Does Your Hospital Deliver Babies Too Early?

Delivering a baby before it’s ready is bad for everyone — for the baby’s health, the parents’ peace of mind, and the costs to the family and the health care system. Yet unnecessarily early deliveries (called early elective deliveries) have become more and more common in recent years despite evidence of the potential harm they can cause.

Photo by flickr user MammaLoves.

Now prospective parents have an easy means of comparing hospitals in their area to see which ones are more likely to deliver babies unnecessarily early, before 39 weeks of gestation. Babies need at least 39 weeks in the womb to fully develop the brain and lungs.

Because of the Internet, consumers have tools like never before to make comparisons between suppliers before purchasing a product or service. Those tools could be applied to many aspects of health care, if we had access to the raw data needed to make the comparisons.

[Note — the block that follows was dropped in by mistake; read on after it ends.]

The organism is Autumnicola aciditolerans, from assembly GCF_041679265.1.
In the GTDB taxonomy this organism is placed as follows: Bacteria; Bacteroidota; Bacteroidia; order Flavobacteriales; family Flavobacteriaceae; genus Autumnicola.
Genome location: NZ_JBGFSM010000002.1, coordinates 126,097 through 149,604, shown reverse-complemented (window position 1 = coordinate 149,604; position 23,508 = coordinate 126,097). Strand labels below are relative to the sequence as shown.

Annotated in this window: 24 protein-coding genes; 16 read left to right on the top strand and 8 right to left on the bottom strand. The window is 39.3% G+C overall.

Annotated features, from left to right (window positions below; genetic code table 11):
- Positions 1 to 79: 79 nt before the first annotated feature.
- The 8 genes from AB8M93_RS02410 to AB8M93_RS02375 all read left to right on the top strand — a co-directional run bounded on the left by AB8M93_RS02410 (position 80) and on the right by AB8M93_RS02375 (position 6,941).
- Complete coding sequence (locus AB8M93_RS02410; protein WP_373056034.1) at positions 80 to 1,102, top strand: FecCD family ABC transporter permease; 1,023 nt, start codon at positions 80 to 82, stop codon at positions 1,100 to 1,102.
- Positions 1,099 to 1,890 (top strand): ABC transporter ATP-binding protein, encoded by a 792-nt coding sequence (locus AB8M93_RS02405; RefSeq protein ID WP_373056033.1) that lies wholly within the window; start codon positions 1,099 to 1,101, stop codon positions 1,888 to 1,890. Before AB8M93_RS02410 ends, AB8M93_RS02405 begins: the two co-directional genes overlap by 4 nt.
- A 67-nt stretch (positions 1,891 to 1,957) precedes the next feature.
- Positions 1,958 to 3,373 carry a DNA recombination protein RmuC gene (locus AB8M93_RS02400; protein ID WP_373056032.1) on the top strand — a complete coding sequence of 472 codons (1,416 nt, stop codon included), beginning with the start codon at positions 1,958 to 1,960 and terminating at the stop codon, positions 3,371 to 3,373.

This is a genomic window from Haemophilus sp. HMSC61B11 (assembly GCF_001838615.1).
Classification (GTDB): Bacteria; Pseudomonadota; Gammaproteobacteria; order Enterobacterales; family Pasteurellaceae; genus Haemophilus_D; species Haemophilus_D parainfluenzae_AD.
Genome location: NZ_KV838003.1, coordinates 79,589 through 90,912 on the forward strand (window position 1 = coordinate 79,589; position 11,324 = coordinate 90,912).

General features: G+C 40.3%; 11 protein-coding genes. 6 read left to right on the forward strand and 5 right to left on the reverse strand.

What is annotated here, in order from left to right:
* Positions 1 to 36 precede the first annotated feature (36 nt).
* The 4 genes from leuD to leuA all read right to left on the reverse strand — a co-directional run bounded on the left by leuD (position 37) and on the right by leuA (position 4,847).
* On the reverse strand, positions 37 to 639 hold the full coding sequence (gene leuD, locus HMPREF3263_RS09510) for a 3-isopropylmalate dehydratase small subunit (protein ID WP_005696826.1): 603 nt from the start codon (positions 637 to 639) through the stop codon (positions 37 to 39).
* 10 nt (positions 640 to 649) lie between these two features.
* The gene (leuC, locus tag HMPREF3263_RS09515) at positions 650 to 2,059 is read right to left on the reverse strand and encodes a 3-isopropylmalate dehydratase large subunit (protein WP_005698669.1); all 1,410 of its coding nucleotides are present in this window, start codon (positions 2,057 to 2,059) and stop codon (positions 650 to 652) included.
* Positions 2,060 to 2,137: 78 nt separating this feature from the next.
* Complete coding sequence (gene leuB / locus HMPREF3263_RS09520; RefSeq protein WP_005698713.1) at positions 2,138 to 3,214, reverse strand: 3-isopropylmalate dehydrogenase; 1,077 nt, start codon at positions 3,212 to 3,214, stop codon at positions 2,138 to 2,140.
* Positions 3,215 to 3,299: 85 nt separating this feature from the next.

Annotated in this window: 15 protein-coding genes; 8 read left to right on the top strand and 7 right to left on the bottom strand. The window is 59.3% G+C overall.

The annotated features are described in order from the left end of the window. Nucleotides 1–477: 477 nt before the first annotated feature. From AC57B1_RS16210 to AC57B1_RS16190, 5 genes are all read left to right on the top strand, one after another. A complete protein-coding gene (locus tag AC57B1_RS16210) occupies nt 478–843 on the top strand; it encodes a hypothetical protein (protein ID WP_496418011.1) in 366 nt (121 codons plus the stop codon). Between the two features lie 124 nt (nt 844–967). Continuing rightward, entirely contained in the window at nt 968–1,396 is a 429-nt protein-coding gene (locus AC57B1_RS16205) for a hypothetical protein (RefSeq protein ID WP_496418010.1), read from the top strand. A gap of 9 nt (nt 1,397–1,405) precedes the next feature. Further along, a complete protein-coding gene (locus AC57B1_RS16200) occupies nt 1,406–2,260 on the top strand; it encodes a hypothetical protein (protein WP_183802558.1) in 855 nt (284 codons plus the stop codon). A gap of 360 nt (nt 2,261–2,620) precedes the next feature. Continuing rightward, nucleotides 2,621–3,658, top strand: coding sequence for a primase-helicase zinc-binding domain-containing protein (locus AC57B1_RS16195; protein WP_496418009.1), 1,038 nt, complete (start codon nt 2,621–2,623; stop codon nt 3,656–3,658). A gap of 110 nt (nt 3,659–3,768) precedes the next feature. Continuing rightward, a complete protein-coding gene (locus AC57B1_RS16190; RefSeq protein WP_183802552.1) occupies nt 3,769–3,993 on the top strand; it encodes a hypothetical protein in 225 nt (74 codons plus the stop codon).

The Leapfrog Group, a project of employers that buy health insurance for employees, gathered some of the raw data on early elective deliveries and put the results online for all to see, including naming hospitals and their rates of unnecessarily early deliveries. They surveyed 773 hospitals and found that rates of early elective deliveries varied more than 100-fold between hospitals. While there is no national benchmark for an acceptable rate of early elective delivery, Leapfrog’s panel of experts suggests that as of 2011 it’s acceptable for a hospital to have 5% or fewer of its deliveries be early elective deliveries.

Consumers may need to ask their preferred hospital to tell them the hospital’s rate of early elective deliveries, however, because not all hospitals were surveyed, and many of those that were did not respond. Nonetheless, this online report is a great start. The results showed that hospital practices vary greatly even at the local level. In Los Angeles, for example, rates of early elective deliveries ranged from 4% to 29%. In Boston, rates ranged from 1% to 27%.

Read more in my full story.

— Sherry Boschert (@sherryboschert on Twitter)


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Filed under Family Medicine, Hospital and Critical Care Medicine, IMNG, Obstetrics and Gynecology, Pediatrics, Practice Trends, Uncategorized

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